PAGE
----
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Late medieval depiction of angels with rattling vessels in Himmelkron Monastery
Row rattle of seeds and leaves in the music of New Guinea . Worn on the ankles by dancers
Vessel rattle maracas

Rattles are indirectly struck shaking idiophonic , i.e. self-sounding musical instruments in which small rattles are stimulated by the player's shaking movements, which produce a mostly noisy, occasionally also a pitch-specific tone.


For High German word rattle heard in southern German dialects toboggan and in the Low German language ratel what the English rattle comes close. The common origin is the Germanic root hrat . The French word for rattle, hochet , is derived from this and was used as hocete , "children's rattle", as early as the 13th century . The Greek equivalent is the verb chradaino in the underlying, appropriate meaning "shake", "swing", "swing".

Classification and distribution

With indirectly struck idiophones, which also include clapper bells , the strikes are not as fully controllable by the player as with idiophones struck directly, which is why rattles are unsuitable for precise rhythmic accentuation. Rattles have come in numerous variants since ancient times. They are classified according to the Hornbostel-Sachs system as follows:

Vessel rattles consist of a hollow body filled with hard rattles ranging in size from grains of sand to nuts. If this is shaken rhythmically, the particles hitting the wall and against themselves generate a specific crackling noise. Rattles, in which the rattle bodies are attached to a network surrounding the vessel and act on it from the outside, also count as vessel rattles. A special group are the widespread calabash rattles, which consist of a hollowed-out calabash . These include the shékere in Central and South America, the axatse in Ghana and the daghumma in Mauritania. Vessel rattles are used today, among other things, in Cha-Cha-Cha , Tango and Jazz . Metal rattles are called bells ; In the Arabic-Persian-speaking world, bells are known as zang or zanj .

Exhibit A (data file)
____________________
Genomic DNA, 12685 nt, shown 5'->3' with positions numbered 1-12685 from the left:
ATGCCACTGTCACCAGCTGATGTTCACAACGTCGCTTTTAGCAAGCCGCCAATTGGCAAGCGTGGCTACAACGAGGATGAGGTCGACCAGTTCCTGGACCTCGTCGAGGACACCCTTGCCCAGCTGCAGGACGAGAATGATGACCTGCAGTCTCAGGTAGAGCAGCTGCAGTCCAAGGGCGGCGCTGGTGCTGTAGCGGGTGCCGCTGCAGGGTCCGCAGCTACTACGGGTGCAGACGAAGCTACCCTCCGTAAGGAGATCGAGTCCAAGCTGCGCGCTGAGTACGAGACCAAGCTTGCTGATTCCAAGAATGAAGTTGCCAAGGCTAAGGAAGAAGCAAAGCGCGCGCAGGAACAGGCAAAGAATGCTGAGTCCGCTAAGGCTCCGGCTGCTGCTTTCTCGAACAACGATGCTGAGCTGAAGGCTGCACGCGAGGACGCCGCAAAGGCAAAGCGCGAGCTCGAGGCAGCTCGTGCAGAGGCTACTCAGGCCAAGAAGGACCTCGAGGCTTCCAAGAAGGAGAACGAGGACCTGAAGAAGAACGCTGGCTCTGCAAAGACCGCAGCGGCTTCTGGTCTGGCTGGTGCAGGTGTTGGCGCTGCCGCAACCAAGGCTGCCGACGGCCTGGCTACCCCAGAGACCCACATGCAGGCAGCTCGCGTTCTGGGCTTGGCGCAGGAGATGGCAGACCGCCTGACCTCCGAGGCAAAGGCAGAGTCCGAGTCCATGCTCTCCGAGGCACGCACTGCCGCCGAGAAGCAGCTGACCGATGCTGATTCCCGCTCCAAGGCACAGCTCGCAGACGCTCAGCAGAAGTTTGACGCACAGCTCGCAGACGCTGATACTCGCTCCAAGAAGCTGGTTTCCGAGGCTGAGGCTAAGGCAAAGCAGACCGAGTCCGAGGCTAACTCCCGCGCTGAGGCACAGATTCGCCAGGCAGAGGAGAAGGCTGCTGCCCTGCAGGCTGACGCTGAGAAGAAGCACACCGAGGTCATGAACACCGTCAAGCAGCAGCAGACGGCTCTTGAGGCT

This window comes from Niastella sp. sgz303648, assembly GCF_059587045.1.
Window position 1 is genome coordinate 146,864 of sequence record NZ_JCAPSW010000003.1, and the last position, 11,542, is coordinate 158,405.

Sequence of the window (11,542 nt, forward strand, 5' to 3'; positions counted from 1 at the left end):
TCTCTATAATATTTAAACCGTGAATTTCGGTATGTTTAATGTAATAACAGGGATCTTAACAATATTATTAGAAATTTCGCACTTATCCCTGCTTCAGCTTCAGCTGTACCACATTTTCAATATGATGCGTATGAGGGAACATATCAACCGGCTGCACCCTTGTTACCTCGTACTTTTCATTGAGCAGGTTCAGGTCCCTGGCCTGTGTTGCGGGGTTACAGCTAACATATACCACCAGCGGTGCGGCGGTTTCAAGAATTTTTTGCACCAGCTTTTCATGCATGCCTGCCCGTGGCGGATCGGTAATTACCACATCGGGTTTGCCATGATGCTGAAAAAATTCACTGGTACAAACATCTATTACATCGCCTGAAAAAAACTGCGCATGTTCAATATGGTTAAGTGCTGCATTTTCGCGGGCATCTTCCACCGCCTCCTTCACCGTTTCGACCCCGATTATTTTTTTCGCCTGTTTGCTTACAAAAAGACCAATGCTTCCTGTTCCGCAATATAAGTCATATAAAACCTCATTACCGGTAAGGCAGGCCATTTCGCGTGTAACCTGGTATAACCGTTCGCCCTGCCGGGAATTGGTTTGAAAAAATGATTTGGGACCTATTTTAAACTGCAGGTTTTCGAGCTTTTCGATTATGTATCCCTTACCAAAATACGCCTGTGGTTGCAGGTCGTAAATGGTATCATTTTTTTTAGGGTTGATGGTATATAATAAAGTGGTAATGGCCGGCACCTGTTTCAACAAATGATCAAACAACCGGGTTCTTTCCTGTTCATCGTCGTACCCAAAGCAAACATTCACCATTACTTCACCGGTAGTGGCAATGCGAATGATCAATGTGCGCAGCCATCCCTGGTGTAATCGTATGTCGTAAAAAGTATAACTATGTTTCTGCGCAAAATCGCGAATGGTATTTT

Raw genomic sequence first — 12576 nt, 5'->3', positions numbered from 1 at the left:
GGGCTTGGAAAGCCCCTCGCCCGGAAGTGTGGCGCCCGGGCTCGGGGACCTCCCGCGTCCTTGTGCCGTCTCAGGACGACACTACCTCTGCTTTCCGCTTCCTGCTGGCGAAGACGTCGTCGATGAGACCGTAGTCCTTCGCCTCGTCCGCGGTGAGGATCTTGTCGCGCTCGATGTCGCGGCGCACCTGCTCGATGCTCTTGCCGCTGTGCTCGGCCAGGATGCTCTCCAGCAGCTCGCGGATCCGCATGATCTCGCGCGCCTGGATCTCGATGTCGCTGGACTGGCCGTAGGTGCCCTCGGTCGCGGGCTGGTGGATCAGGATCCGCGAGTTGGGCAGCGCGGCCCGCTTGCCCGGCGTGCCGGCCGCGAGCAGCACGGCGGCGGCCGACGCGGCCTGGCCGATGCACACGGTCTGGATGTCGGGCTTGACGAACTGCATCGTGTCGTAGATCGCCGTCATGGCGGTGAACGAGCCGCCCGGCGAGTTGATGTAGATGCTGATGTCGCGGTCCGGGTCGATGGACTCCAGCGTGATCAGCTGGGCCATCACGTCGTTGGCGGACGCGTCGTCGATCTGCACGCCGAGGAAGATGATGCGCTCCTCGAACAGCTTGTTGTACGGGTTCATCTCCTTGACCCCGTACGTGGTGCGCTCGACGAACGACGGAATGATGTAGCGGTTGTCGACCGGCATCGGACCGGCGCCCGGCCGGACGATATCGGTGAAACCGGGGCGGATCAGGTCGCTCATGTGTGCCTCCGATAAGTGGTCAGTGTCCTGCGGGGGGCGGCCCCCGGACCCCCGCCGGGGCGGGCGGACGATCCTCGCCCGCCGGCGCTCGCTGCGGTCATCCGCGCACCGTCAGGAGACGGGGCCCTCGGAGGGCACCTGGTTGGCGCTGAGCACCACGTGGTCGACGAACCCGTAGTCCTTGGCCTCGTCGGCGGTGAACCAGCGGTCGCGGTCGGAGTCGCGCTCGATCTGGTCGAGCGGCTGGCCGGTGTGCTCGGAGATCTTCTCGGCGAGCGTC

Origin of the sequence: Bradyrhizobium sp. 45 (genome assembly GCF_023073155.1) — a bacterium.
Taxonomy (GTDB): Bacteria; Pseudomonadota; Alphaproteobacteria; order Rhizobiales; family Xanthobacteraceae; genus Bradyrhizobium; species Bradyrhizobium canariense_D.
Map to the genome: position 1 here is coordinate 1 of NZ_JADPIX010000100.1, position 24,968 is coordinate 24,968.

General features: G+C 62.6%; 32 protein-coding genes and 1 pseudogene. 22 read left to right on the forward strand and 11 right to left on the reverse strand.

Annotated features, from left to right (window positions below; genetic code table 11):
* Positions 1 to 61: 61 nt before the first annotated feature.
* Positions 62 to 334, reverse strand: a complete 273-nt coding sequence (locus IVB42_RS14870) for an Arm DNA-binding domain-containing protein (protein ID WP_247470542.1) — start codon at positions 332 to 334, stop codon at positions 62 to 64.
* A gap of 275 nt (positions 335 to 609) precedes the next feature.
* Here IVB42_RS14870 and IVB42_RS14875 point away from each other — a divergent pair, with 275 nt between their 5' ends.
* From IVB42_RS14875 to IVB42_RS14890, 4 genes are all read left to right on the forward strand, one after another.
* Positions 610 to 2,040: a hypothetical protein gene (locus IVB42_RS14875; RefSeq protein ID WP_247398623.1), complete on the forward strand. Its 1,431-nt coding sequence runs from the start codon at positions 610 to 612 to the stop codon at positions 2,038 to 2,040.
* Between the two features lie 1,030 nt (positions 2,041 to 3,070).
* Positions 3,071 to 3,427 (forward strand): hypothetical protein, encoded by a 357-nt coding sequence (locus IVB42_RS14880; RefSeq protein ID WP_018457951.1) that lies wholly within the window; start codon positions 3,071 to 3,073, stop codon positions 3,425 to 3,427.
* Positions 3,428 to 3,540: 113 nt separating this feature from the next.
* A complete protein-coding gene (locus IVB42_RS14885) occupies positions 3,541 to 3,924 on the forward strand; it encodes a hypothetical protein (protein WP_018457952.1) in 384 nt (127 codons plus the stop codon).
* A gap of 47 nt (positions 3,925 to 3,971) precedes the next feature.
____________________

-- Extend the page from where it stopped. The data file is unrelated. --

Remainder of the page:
With the frame rattles, small bodies are attached to the outside of a larger object and strike against it; in the case of row rattles, self-sounding bodies arranged next to each other hit against each other. An example of a row rattle in New Guinea music consists of a number of nutshells that are bundled by plant fibers.

The bell ring , in which small metal disks ( cymbals ) hit each other, is a combination of both. With glide rattles, the bodies (often seeds) glide in a hollow body, as with angklung . If they are attached to the outside, they are called pendulum rattles. Pendulum rattles can also be found as appendages to melody instruments when they are supposed to change their sound. Iron plates (rattle plates) hung with metal rings on the edge produce a sound during the game of some West African inland spits of the ngoni type . The rattle drums are a typological hybrid between idiophonic rattles and membranophones .

Rattles have always been used generally in cultic music. In voodoo the asson serves as a symbol of the priesthood of the mambos and houngans .

Rattles are also used in symphonic music, for example in Ludus de nato Infante mirificus (Christmas play) by Carl Orff , 1960, and Ode to the Westwind by Hans Werner Henze , 1953.

As a children's rattle , rattles in various forms are given to babies and toddlers as toys in order to develop their sensorimotor skills. Rasselbande is a colloquial or even joking term for a noisy crowd.

See also


  • James Blades, John M. Schechter. Rattle. In: Grove Music Online , 2001

Web links

Commons : Rattle  - collection of images, videos and audio files

Individual evidence

  1. ^ Curt Sachs : Handbook of musical instrumentation. 2nd edition 1930, reprint Georg Olms, Hildesheim 1960, p. 48
  2. ^ Rattle, Sepik River Region, Papua New Guinea. Late 19th / Early 20th Century. National Music Museum. University of South Dakota
  3. Milo Rigaud: Secrets of Voodoo . Arco, New York 1969, p. 36 f, ISBN 978-0872861718 (on Google Books )